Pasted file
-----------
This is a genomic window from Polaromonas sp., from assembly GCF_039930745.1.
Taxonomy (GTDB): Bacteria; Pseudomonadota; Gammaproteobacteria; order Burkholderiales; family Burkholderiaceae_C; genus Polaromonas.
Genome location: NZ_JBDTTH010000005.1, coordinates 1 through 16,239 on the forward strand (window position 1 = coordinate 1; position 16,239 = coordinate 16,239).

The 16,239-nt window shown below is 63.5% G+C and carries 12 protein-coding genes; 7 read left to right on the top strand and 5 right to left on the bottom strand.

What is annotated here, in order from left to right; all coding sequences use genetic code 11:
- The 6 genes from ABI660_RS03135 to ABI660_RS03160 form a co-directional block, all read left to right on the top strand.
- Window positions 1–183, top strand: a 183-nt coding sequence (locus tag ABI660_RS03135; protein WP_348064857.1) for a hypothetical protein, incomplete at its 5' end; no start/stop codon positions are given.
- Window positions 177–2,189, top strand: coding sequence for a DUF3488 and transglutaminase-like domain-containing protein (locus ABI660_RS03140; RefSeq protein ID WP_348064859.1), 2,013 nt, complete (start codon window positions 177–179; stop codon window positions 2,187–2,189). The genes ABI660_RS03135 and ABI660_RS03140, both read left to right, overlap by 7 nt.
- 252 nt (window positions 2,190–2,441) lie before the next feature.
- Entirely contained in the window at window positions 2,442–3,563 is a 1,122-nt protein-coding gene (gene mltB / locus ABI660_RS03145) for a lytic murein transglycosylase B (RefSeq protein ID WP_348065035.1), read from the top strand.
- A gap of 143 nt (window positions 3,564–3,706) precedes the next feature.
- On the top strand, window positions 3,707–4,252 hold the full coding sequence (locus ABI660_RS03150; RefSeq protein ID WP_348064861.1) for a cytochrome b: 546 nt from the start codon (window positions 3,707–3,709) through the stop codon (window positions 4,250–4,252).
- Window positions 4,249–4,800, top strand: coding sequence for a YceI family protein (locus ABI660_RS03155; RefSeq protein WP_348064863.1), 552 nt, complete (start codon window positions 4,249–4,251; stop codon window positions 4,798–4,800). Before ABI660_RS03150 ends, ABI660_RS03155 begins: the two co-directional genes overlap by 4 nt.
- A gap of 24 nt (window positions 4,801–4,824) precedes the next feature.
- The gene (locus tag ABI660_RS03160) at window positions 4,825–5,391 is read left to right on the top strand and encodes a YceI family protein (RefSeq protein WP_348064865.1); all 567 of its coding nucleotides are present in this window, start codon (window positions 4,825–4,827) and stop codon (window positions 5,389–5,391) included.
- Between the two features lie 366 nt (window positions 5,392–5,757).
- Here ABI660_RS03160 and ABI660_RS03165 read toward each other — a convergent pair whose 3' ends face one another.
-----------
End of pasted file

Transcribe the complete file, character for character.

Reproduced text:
This is a genomic window from Polaromonas sp., from assembly GCF_039930745.1.
Taxonomy (GTDB): Bacteria; Pseudomonadota; Gammaproteobacteria; order Burkholderiales; family Burkholderiaceae_C; genus Polaromonas.
Genome location: NZ_JBDTTH010000005.1, coordinates 1 through 16,239 on the forward strand (window position 1 = coordinate 1; position 16,239 = coordinate 16,239).

The 16,239-nt window shown below is 63.5% G+C and carries 12 protein-coding genes; 7 read left to right on the top strand and 5 right to left on the bottom strand.

What is annotated here, in order from left to right; all coding sequences use genetic code 11:
- The 6 genes from ABI660_RS03135 to ABI660_RS03160 form a co-directional block, all read left to right on the top strand.
- Window positions 1–183, top strand: a 183-nt coding sequence (locus tag ABI660_RS03135; protein WP_348064857.1) for a hypothetical protein, incomplete at its 5' end; no start/stop codon positions are given.
- Window positions 177–2,189, top strand: coding sequence for a DUF3488 and transglutaminase-like domain-containing protein (locus ABI660_RS03140; RefSeq protein ID WP_348064859.1), 2,013 nt, complete (start codon window positions 177–179; stop codon window positions 2,187–2,189). The genes ABI660_RS03135 and ABI660_RS03140, both read left to right, overlap by 7 nt.
- 252 nt (window positions 2,190–2,441) lie before the next feature.
- Entirely contained in the window at window positions 2,442–3,563 is a 1,122-nt protein-coding gene (gene mltB / locus ABI660_RS03145) for a lytic murein transglycosylase B (RefSeq protein ID WP_348065035.1), read from the top strand.
- A gap of 143 nt (window positions 3,564–3,706) precedes the next feature.
- On the top strand, window positions 3,707–4,252 hold the full coding sequence (locus ABI660_RS03150; RefSeq protein ID WP_348064861.1) for a cytochrome b: 546 nt from the start codon (window positions 3,707–3,709) through the stop codon (window positions 4,250–4,252).
- Window positions 4,249–4,800, top strand: coding sequence for a YceI family protein (locus ABI660_RS03155; RefSeq protein WP_348064863.1), 552 nt, complete (start codon window positions 4,249–4,251; stop codon window positions 4,798–4,800). Before ABI660_RS03150 ends, ABI660_RS03155 begins: the two co-directional genes overlap by 4 nt.
- A gap of 24 nt (window positions 4,801–4,824) precedes the next feature.
- The gene (locus tag ABI660_RS03160) at window positions 4,825–5,391 is read left to right on the top strand and encodes a YceI family protein (RefSeq protein WP_348064865.1); all 567 of its coding nucleotides are present in this window, start codon (window positions 4,825–4,827) and stop codon (window positions 5,389–5,391) included.
- Between the two features lie 366 nt (window positions 5,392–5,757).
- Here ABI660_RS03160 and ABI660_RS03165 read toward each other — a convergent pair whose 3' ends face one another.